With the B&H the only competition to have taken meaningful shape so far, all seems well set at Grace Road. Champions two years ago, the Running Fox county were hindered more than most in their defence by 1997's dreadful weather, which cost them almost a third of the season in terms of overs lost. They were washed down to mid-table.
If they are to bounce back up again this season, much will depend on the team spirit that served them so well in 1996. The cricket manager Jack Birkenshaw said the news from the dressing-room was good and paid particular tribute to their overseas player Phil Simmons, one of the most effective imports on the circuit. "The feeling's been good and improving for a couple of years now. And Simmo fits in so well - he loves it, the crowd loves it. He's a good team man, always taking the positive attitude."
But the most high-profile factor in the Leicester side, of course, is the return of the wandering Chris Lewis, seven seasons after last using the home changing-room at Grace Road. When he signed, he could hardly have expected to be their full-time captain as well, but Leicester look like being without James Whitaker for a while yet. A knee operation during the winter has failed to heal, and further surgery is being considered.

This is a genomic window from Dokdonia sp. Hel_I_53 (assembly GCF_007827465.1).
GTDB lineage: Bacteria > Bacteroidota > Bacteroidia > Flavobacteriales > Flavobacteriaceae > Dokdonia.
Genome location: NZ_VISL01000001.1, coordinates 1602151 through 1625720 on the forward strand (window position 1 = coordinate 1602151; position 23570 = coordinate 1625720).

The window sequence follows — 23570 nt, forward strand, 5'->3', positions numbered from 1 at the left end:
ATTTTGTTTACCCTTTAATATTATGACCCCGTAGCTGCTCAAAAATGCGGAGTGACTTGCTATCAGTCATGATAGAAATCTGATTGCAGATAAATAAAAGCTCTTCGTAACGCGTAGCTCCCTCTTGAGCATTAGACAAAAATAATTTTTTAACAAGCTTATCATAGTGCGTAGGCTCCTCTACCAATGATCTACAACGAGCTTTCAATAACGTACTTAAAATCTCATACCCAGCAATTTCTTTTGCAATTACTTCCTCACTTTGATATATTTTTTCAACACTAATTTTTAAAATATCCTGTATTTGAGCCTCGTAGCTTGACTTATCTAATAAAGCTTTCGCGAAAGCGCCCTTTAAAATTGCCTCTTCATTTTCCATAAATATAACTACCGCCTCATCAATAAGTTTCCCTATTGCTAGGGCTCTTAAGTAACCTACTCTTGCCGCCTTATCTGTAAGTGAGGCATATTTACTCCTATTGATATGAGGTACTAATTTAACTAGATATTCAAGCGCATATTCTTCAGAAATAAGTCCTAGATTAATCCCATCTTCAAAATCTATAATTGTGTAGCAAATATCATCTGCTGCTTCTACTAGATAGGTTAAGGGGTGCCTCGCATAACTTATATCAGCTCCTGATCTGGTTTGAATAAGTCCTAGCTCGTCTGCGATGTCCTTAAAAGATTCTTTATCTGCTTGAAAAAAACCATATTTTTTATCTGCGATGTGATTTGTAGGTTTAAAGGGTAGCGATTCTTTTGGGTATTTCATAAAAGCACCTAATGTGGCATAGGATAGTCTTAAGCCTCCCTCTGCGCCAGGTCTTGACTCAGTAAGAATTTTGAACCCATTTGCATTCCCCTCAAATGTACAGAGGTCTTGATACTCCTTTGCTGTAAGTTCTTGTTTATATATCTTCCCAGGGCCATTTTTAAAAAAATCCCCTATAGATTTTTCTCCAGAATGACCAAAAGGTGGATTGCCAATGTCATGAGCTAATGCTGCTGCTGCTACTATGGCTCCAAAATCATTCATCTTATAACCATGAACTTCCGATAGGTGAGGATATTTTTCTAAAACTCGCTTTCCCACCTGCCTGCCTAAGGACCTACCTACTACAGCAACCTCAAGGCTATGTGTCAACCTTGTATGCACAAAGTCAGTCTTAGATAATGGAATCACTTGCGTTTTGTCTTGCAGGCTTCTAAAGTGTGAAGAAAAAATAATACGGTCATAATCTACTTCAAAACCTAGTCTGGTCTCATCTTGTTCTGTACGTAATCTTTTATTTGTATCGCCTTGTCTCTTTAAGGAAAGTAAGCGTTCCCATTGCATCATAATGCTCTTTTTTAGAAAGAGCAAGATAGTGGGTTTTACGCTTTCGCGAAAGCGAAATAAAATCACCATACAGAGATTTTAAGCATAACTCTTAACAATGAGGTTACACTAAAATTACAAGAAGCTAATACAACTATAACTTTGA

Birkenshaw sees a transformation in the once-wayward Lewis: "Look, we all know he didn't do the best for himself in the past. But he seems a matured guy. He enjoys playing with the lads, and he's tuned back into Leicester very well. His captaincy has also been a bonus. He shows a lot of maturity, and he doesn't panic. He gets very excited when he's watching from the balcony, but he keeps calm on the field - very important."
The absence of Whitaker, a member of the one-Test club, is less of a handicap than it might be elsewhere. "We're very well off for batters here," Birkenshaw said. "Darren Maddy and Iain Sutcliffe have both come through beautifully, for instance, and Aftab Habib has taken his chances."
In fact, there is just one alarming statistic that Leicestershire must address urgently, one that in most limited-overs matches would have ensured that they finished in second place. Out of Kent's hopelessly inadequate 158 in the quarter-final, Carl Hooper scored 60 and the only other significant tally was Extras 55. The keeper Paul Nixon is an innocent man - of these bonus balls 24 were wides and 20 were no balls. Furthermore, Leicester broke their own record in conceding this many. "All our boys swing it a bit," is Birkenshaw's slightly abashed defence. "But, yes, it's giving the opposition another six or seven free overs. It's a very fine line - get it a bit wrong and it's a wide. The umpires did say that a lot of them started off on the sticks. Unfortunately they didn't stay there. And no balls can spread like a disease."
A glance at the analysis reveals no particular sinner, since the Kent total was so small. James Ormond was the most expensive, but nipped out three batsmen, while Simmons took five cheaply. Leicestershire will be keenly aware that Surrey, the title holders, are unlikely to be as forgiving as Kent if the one cloud over Grace Road is not blown away before the semi- finals. "We were all over the place," admitted Birkenshaw, "but it won't happen again."Reuse content